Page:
Plantar fasciitis is one of the most common reasons that patients come to see a Podiatrist. Plantar fasciitis is the most common cause of heel pain in the United States boasting over 2 million patients seeking treatment for this condition in the last year alone according to statistics published by the American Academy of Orthopaedic Surgeons (AAOS). Plantar fasciitis occurs when the plantar fascia, the strong band of tissue that supports the arch of your foot, becomes irritated and inflamed, usually after increased activity that causes injury to the fascia. As a result of the inflammation, the heel can become painful, feel hot, swell, or turn red.

Plantar fasciitis most commonly causes a stabbing pain that is felt with the first few steps in the morning. As the foot “warms up”, the pain of plantar fasciitis normally decreases, but it may return after long periods of standing or after getting up from a seated position. Many people with plantar fasciitis have a very tight calf muscle and they can also experience knee pain.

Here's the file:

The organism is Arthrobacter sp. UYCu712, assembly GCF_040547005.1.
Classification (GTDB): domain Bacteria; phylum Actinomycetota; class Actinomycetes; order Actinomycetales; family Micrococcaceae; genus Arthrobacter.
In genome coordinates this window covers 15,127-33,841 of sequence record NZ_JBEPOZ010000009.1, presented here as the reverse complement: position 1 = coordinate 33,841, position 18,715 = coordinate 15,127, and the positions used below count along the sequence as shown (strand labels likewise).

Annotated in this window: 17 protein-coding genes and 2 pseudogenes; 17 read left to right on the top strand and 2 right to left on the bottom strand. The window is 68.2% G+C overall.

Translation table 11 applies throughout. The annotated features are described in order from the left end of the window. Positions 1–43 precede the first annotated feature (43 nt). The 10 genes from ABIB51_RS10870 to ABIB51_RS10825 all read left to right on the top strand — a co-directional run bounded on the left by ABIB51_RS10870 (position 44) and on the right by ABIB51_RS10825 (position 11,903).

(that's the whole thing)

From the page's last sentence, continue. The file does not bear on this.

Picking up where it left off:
When plantar fasciitis is not treated, it can progress and become a chronic condition. When this happens patients may develop additional symptoms affecting the foot, knee, hip, and back because chronic plantar fasciitis can change the way a patient walks. Treatment options for plantar fasciitis are broken down into 2 categories: non-surgical and surgical. Most of the time plantar fasciitis responds very well to non-surgical treatment. When non-surgical treatments are exhausted, surgery may be necessary to give a patient relief from his or her symptoms. When surgery is indicated, Dr. Schottenstein uses a minimally invasive procedure to deal with the painful plantar fascia while still allowing the patient to walk, right after the procedure.